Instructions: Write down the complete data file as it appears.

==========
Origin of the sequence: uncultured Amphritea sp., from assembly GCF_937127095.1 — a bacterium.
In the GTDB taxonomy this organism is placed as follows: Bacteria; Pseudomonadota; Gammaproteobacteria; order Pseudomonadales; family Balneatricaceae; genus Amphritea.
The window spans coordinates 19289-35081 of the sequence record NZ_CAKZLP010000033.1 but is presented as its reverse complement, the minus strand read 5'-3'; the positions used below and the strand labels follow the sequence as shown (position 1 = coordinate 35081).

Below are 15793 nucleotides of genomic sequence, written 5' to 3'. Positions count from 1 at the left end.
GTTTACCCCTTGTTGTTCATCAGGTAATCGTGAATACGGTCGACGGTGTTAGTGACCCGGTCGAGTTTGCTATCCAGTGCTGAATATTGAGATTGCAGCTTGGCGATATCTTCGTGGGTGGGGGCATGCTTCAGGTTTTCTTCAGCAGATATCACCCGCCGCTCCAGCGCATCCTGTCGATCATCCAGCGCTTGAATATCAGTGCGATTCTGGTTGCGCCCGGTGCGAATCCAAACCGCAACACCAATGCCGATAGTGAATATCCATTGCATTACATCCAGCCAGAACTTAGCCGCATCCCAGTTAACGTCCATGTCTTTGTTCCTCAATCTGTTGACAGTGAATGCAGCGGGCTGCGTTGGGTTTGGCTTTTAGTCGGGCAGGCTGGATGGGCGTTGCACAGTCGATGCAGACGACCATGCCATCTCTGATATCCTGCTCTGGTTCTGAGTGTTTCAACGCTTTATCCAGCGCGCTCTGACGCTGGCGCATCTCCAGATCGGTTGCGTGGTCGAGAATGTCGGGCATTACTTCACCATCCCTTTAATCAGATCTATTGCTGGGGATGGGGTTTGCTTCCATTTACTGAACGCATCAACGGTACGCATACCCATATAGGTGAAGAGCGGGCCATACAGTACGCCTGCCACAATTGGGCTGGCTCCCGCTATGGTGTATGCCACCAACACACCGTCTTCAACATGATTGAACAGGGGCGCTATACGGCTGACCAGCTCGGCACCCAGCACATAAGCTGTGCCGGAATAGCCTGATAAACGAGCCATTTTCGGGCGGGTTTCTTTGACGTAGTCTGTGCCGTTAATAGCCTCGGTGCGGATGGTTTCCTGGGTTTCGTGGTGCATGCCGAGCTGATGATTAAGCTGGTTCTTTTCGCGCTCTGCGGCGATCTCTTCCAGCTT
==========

Origin of the sequence: uncultured Amphritea sp., from assembly GCF_937127095.1 — a bacterium.
In the GTDB taxonomy this organism is placed as follows: Bacteria; Pseudomonadota; Gammaproteobacteria; order Pseudomonadales; family Balneatricaceae; genus Amphritea.
The window spans coordinates 19289-35081 of the sequence record NZ_CAKZLP010000033.1 but is presented as its reverse complement, the minus strand read 5'-3'; the positions used below and the strand labels follow the sequence as shown (position 1 = coordinate 35081).

Below are 15793 nucleotides of genomic sequence, written 5' to 3'. Positions count from 1 at the left end.
GTTTACCCCTTGTTGTTCATCAGGTAATCGTGAATACGGTCGACGGTGTTAGTGACCCGGTCGAGTTTGCTATCCAGTGCTGAATATTGAGATTGCAGCTTGGCGATATCTTCGTGGGTGGGGGCATGCTTCAGGTTTTCTTCAGCAGATATCACCCGCCGCTCCAGCGCATCCTGTCGATCATCCAGCGCTTGAATATCAGTGCGATTCTGGTTGCGCCCGGTGCGAATCCAAACCGCAACACCAATGCCGATAGTGAATATCCATTGCATTACATCCAGCCAGAACTTAGCCGCATCCCAGTTAACGTCCATGTCTTTGTTCCTCAATCTGTTGACAGTGAATGCAGCGGGCTGCGTTGGGTTTGGCTTTTAGTCGGGCAGGCTGGATGGGCGTTGCACAGTCGATGCAGACGACCATGCCATCTCTGATATCCTGCTCTGGTTCTGAGTGTTTCAACGCTTTATCCAGCGCGCTCTGACGCTGGCGCATCTCCAGATCGGTTGCGTGGTCGAGAATGTCGGGCATTACTTCACCATCCCTTTAATCAGATCTATTGCTGGGGATGGGGTTTGCTTCCATTTACTGAACGCATCAACGGTACGCATACCCATATAGGTGAAGAGCGGGCCATACAGTACGCCTGCCACAATTGGGCTGGCTCCCGCTATGGTGTATGCCACCAACACACCGTCTTCAACATGATTGAACAGGGGCGCTATACGGCTGACCAGCTCGGCACCCAGCACATAAGCTGTGCCGGAATAGCCTGATAAACGAGCCATTTTCGGGCGGGTTTCTTTGACGTAGTCTGTGCCGTTAATAGCCTCGGTGCGGATGGTTTCCTGGGTTTCGTGGTGCATGCCGAGCTGATGATTAAGCTGGTTCTTTTCGCGCTCTGCGGCGATCTCTTCCAGCTT